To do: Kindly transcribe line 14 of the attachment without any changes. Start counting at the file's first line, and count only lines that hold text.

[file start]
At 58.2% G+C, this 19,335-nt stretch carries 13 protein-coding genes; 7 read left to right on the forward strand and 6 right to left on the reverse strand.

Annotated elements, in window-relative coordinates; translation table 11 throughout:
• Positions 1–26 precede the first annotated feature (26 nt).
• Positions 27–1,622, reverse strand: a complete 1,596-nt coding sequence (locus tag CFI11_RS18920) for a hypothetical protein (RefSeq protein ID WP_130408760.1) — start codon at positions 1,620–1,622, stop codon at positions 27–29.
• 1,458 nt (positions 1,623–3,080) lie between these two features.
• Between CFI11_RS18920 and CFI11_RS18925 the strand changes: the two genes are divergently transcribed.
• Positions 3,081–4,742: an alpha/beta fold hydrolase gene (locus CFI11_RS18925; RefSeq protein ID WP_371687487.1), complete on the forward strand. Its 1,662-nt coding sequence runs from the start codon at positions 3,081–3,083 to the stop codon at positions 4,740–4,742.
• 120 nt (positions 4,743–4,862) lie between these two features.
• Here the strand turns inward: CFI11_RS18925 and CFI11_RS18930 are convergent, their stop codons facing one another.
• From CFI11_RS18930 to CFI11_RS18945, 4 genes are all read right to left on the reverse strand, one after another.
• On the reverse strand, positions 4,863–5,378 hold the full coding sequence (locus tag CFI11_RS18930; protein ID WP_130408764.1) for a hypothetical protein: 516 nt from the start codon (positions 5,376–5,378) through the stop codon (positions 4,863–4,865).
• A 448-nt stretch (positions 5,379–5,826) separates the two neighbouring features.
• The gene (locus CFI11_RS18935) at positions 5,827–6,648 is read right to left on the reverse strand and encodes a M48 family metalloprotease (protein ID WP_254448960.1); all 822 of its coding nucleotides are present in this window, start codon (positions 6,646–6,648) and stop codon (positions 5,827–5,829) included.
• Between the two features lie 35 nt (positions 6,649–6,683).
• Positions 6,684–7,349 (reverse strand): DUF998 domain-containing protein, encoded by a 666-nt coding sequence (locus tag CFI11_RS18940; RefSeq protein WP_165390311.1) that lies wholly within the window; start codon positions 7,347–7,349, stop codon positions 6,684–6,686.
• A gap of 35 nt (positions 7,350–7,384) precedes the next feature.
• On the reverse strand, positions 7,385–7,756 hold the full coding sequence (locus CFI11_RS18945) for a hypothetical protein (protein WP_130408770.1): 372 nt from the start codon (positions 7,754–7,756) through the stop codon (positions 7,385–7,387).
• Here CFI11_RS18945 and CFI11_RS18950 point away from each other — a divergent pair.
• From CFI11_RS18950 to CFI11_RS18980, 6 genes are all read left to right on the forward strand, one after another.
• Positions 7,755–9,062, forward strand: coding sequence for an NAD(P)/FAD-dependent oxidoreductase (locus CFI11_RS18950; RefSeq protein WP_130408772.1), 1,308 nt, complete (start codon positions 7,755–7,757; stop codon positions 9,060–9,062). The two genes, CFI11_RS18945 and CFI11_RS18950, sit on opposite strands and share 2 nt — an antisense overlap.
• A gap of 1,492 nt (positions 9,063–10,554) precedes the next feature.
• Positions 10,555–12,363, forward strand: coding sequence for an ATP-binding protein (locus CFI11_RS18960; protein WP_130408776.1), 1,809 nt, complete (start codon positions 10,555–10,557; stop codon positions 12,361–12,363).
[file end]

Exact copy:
• Between the two features lie 35 nt (positions 6,649–6,683).